The news that the holiday shopping season got a strong start on its unofficial launch day — Black Friday — has helped push stock index futures up sharply this morning.
After all, if American consumers are indeed feeling good this holiday season, that would be very welcome news for an economy still struggling to produce jobs. Stronger demand, in theory, should eventually put pressure on businesses to add to their workforces.
But — and there's always a but when it comes to stories about the economy — it's probably best to hold off on drawing too many conclusions from the first big shopping weekend.
"One swallow does not a holiday season make. After the deepest recession in decades, the solid Black Friday weekend is welcome news, but we're only in the second quarter of a long playoff game," Craig Johnson, president of consulting firm Customer Growth Partners, tells Reuters.
It's also possible, analysts say, that many shoppers did most if not all of their holiday shopping already — they may have effectively "borrowed" from future spending.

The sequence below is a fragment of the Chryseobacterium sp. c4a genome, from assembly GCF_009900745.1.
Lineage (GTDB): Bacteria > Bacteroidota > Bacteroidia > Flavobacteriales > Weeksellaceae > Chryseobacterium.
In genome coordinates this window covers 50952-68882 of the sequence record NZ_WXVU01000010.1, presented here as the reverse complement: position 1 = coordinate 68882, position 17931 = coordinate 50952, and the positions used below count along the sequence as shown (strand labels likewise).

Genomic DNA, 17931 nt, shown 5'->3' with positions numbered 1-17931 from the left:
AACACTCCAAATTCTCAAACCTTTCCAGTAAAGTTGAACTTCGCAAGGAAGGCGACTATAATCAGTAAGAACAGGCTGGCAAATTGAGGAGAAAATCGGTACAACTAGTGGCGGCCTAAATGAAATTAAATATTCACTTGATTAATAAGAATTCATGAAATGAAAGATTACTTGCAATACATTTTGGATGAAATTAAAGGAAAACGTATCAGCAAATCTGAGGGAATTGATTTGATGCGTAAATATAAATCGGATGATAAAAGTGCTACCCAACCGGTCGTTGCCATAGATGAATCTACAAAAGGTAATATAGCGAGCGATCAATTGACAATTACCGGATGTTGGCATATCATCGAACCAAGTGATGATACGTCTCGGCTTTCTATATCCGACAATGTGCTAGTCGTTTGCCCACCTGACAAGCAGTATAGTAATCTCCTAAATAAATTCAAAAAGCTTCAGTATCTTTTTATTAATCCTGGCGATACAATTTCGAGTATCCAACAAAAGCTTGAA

The National Retail Federation says "a record 226 million shoppers visited stores and websites over Black Friday weekend, up from 212 million last year. ... The average holiday shopper spent $398.62 this weekend, up [9.1 percent] from $365.34 last year. Total spending reached an estimated $52.4 billion."
The federation adds that "additionally, shoppers also checked out retailers' deals online, spending an average of $150.53 on the web — 37.8 percent of their total weekend spending."
Speaking of online shopping, today is the so-called Cyber Monday — when retailers try to get us to open our virtual wallets to score some online deals. Detroit Free Press columnist Mark W. Smith this morning takes a look at the "myth of Cyber Monday."